- Land Productivity or Yield: In the agricultural sense, (land) productivity or yield is the rate at which crops are grown on a standard area of land. Measures of land and labor productivity should be used only when conscious of the role of the heterogeneity of inputs in the production process.
- Productivity (linguistics): Linguistic Productivity is the degree to which native speakers use a particular grammatical process, especially in word formation. A productive grammatical process defines an ‘open class’, one which admits new words or forms. Non-productive grammatical processes may be seen as operative within ‘closed classes’, but only previously formed and learned structures show the results of those processes.
- Personal Productivity: It is defined as the ratio of the volume of personal output produced in a given walk of life to time used. Attempts have been made to qualify personal productivity using factors such as impact (extent or ability to provide value to and influence a large number of people), endurance (the duration for which the fruits of one's labor is consumed) and essence (the degree of uniqueness of one's output and the extent of its desirability).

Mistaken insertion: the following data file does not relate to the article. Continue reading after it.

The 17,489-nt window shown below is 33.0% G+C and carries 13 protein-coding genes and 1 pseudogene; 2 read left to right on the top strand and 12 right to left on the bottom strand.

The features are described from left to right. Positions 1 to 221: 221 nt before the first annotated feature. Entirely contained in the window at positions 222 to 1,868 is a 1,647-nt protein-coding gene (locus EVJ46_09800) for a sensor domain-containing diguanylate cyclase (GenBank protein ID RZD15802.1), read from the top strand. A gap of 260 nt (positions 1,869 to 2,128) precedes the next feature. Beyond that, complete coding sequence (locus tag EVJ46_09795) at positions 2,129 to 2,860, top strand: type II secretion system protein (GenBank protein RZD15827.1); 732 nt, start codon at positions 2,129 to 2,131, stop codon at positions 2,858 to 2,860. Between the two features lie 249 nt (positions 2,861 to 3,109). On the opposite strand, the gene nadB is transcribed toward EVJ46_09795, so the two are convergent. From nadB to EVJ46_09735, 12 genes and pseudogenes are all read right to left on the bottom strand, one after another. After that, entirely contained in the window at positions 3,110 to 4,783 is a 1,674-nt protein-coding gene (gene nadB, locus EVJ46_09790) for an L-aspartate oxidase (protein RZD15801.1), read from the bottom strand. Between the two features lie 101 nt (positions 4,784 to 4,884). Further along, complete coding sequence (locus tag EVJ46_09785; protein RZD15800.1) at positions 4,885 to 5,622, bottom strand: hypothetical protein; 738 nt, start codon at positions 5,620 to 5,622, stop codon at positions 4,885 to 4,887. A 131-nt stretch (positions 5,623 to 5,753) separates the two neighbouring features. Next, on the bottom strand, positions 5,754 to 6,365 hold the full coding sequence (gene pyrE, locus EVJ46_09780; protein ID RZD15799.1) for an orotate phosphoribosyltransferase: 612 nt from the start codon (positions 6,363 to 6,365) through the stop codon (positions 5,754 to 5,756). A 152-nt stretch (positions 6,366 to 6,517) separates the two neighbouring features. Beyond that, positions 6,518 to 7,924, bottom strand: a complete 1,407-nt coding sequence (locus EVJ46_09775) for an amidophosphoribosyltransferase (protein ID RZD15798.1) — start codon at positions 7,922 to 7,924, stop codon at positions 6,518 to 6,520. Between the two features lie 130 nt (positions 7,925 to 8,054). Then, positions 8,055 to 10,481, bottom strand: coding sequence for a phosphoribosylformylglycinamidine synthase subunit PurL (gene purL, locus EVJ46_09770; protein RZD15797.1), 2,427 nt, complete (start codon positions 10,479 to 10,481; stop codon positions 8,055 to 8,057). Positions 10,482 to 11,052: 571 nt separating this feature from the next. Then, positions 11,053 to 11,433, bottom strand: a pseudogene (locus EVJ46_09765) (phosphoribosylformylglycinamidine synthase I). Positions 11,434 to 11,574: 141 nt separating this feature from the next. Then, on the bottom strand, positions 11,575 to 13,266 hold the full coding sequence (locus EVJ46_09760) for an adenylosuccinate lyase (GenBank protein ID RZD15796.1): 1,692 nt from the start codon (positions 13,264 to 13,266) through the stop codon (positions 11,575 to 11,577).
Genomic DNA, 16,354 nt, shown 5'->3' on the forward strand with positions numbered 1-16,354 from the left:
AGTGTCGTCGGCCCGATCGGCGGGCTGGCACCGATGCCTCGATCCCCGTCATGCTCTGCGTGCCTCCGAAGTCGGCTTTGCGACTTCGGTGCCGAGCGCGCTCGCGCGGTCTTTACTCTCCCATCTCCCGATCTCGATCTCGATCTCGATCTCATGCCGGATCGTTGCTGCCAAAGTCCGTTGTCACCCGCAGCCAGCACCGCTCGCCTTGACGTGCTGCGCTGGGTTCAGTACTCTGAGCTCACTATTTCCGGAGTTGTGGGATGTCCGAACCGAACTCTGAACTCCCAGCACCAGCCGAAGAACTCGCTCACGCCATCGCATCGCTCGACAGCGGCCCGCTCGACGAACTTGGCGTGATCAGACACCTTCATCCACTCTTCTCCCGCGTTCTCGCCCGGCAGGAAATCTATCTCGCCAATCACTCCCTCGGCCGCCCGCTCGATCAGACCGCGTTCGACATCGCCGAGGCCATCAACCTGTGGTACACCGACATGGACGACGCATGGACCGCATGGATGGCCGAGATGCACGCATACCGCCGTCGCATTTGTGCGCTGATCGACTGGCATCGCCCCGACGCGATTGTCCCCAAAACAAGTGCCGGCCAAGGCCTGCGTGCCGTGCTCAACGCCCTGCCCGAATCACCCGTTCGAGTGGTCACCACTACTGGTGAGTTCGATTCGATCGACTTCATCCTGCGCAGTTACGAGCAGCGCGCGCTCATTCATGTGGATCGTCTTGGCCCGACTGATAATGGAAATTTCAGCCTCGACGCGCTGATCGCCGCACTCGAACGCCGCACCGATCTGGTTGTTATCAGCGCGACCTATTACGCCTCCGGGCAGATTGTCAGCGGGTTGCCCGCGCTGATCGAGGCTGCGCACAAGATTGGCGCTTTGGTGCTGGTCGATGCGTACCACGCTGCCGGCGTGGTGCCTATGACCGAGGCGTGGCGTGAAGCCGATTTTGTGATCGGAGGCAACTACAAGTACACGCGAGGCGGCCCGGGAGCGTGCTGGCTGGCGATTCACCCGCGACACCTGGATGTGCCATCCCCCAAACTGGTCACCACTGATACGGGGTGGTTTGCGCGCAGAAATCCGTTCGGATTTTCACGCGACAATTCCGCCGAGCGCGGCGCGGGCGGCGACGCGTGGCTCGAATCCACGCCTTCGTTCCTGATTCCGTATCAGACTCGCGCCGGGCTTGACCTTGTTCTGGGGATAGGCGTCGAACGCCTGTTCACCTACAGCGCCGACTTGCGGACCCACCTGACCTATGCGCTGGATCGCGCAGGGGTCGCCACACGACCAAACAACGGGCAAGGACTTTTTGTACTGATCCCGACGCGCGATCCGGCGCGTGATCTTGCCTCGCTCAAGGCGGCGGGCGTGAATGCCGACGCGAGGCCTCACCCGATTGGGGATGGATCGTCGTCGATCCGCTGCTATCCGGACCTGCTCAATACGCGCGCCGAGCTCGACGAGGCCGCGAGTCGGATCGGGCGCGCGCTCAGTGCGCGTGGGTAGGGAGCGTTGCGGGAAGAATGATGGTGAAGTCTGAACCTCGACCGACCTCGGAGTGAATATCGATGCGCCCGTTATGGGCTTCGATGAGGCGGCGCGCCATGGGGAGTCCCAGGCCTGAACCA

- Social Productivity: The topic of this article, ‘Social Productivity’, is discussed separately in the section below.
 Social productivity